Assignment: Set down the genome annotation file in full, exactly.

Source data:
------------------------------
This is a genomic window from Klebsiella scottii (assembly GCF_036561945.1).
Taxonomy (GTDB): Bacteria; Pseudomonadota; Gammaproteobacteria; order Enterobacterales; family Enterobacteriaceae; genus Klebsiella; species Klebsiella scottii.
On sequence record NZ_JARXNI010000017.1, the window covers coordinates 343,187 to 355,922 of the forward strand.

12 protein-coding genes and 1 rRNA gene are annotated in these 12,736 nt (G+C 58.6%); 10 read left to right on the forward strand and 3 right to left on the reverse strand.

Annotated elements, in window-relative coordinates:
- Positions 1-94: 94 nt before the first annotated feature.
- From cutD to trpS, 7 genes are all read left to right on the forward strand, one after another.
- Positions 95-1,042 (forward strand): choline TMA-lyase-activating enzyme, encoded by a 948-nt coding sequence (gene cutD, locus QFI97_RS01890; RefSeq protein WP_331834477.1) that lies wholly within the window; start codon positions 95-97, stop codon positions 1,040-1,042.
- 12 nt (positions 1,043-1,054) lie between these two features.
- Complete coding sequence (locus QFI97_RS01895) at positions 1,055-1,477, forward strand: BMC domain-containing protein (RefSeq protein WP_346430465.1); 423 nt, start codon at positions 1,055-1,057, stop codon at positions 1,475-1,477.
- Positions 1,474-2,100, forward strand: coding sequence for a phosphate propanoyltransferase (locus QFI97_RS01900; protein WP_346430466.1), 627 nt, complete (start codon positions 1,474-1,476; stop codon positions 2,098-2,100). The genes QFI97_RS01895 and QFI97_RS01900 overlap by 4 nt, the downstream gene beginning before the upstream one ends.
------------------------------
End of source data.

This is a genomic window from Klebsiella scottii (assembly GCF_036561945.1).
Taxonomy (GTDB): Bacteria; Pseudomonadota; Gammaproteobacteria; order Enterobacterales; family Enterobacteriaceae; genus Klebsiella; species Klebsiella scottii.
On sequence record NZ_JARXNI010000017.1, the window covers coordinates 343,187 to 355,922 of the forward strand.

12 protein-coding genes and 1 rRNA gene are annotated in these 12,736 nt (G+C 58.6%); 10 read left to right on the forward strand and 3 right to left on the reverse strand.

Annotated elements, in window-relative coordinates:
- Positions 1-94: 94 nt before the first annotated feature.
- From cutD to trpS, 7 genes are all read left to right on the forward strand, one after another.
- Positions 95-1,042 (forward strand): choline TMA-lyase-activating enzyme, encoded by a 948-nt coding sequence (gene cutD, locus QFI97_RS01890; RefSeq protein WP_331834477.1) that lies wholly within the window; start codon positions 95-97, stop codon positions 1,040-1,042.
- 12 nt (positions 1,043-1,054) lie between these two features.
- Complete coding sequence (locus QFI97_RS01895) at positions 1,055-1,477, forward strand: BMC domain-containing protein (RefSeq protein WP_346430465.1); 423 nt, start codon at positions 1,055-1,057, stop codon at positions 1,475-1,477.
- Positions 1,474-2,100, forward strand: coding sequence for a phosphate propanoyltransferase (locus QFI97_RS01900; protein WP_346430466.1), 627 nt, complete (start codon positions 1,474-1,476; stop codon positions 2,098-2,100). The genes QFI97_RS01895 and QFI97_RS01900 overlap by 4 nt, the downstream gene beginning before the upstream one ends.